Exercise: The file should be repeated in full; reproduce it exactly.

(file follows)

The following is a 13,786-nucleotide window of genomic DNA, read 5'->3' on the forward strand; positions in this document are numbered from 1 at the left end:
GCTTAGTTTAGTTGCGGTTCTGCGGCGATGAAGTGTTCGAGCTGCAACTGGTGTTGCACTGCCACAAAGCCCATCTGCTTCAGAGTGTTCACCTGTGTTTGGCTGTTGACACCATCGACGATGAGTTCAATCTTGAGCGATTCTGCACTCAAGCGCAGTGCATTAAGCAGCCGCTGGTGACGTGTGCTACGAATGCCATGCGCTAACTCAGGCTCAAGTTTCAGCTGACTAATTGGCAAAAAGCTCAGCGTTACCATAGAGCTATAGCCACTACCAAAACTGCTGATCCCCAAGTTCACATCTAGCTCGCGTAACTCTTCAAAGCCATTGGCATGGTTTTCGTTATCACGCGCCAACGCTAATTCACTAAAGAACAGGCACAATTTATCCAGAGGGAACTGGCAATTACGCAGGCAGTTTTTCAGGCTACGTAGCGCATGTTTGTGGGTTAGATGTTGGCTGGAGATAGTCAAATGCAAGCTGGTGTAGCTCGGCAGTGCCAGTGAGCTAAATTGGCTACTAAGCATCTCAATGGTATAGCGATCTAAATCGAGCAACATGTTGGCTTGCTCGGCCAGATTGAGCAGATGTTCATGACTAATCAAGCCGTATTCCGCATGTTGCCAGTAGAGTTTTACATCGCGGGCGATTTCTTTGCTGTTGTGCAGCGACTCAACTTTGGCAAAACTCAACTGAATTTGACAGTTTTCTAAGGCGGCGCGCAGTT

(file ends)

The following is a 13,786-nucleotide window of genomic DNA, read 5'->3' on the forward strand; positions in this document are numbered from 1 at the left end:
GCTTAGTTTAGTTGCGGTTCTGCGGCGATGAAGTGTTCGAGCTGCAACTGGTGTTGCACTGCCACAAAGCCCATCTGCTTCAGAGTGTTCACCTGTGTTTGGCTGTTGACACCATCGACGATGAGTTCAATCTTGAGCGATTCTGCACTCAAGCGCAGTGCATTAAGCAGCCGCTGGTGACGTGTGCTACGAATGCCATGCGCTAACTCAGGCTCAAGTTTCAGCTGACTAATTGGCAAAAAGCTCAGCGTTACCATAGAGCTATAGCCACTACCAAAACTGCTGATCCCCAAGTTCACATCTAGCTCGCGTAACTCTTCAAAGCCATTGGCATGGTTTTCGTTATCACGCGCCAACGCTAATTCACTAAAGAACAGGCACAATTTATCCAGAGGGAACTGGCAATTACGCAGGCAGTTTTTCAGGCTACGTAGCGCATGTTTGTGGGTTAGATGTTGGCTGGAGATAGTCAAATGCAAGCTGGTGTAGCTCGGCAGTGCCAGTGAGCTAAATTGGCTACTAAGCATCTCAATGGTATAGCGATCTAAATCGAGCAACATGTTGGCTTGCTCGGCCAGATTGAGCAGATGTTCATGACTAATCAAGCCGTATTCCGCATGTTGCCAGTAGAGTTTTACATCGCGGGCGATTTCTTTGCTGTTGTGCAGCGACTCAACTTTGGCAAAACTCAACTGAATTTGACAGTTTTCTAAGGCGGCGCGCAGTT